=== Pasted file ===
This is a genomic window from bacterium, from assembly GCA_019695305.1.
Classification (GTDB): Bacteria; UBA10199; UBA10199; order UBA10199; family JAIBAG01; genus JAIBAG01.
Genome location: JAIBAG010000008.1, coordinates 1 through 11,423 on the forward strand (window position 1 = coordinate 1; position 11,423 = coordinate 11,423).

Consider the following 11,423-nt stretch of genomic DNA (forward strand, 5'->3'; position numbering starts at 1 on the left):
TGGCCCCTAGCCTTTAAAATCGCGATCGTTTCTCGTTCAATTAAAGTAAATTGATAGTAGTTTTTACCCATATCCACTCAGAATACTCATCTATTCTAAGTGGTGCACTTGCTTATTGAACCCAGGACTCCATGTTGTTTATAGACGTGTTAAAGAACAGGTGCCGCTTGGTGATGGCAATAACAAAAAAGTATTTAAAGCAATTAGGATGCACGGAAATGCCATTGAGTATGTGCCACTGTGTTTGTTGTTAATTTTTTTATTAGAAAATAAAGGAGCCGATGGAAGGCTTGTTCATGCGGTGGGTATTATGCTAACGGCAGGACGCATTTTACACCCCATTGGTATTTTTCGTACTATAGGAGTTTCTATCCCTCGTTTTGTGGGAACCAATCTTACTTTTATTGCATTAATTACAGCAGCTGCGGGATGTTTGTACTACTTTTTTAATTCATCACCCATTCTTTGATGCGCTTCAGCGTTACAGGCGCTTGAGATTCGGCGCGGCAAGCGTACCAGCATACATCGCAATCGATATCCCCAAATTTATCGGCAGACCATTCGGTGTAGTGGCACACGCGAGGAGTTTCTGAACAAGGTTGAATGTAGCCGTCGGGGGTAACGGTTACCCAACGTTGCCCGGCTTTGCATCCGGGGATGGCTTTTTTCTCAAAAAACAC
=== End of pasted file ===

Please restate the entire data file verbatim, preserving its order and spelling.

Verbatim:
This is a genomic window from bacterium, from assembly GCA_019695305.1.
Classification (GTDB): Bacteria; UBA10199; UBA10199; order UBA10199; family JAIBAG01; genus JAIBAG01.
Genome location: JAIBAG010000008.1, coordinates 1 through 11,423 on the forward strand (window position 1 = coordinate 1; position 11,423 = coordinate 11,423).

Consider the following 11,423-nt stretch of genomic DNA (forward strand, 5'->3'; position numbering starts at 1 on the left):
TGGCCCCTAGCCTTTAAAATCGCGATCGTTTCTCGTTCAATTAAAGTAAATTGATAGTAGTTTTTACCCATATCCACTCAGAATACTCATCTATTCTAAGTGGTGCACTTGCTTATTGAACCCAGGACTCCATGTTGTTTATAGACGTGTTAAAGAACAGGTGCCGCTTGGTGATGGCAATAACAAAAAAGTATTTAAAGCAATTAGGATGCACGGAAATGCCATTGAGTATGTGCCACTGTGTTTGTTGTTAATTTTTTTATTAGAAAATAAAGGAGCCGATGGAAGGCTTGTTCATGCGGTGGGTATTATGCTAACGGCAGGACGCATTTTACACCCCATTGGTATTTTTCGTACTATAGGAGTTTCTATCCCTCGTTTTGTGGGAACCAATCTTACTTTTATTGCATTAATTACAGCAGCTGCGGGATGTTTGTACTACTTTTTTAATTCATCACCCATTCTTTGATGCGCTTCAGCGTTACAGGCGCTTGAGATTCGGCGCGGCAAGCGTACCAGCATACATCGCAATCGATATCCCCAAATTTATCGGCAGACCATTCGGTGTAGTGGCACACGCGAGGAGTTTCTGAACAAGGTTGAATGTAGCCGTCGGGGGTAACGGTTACCCAACGTTGCCCGGCTTTGCATCCGGGGATGGCTTTTTTCTCAAAAAACAC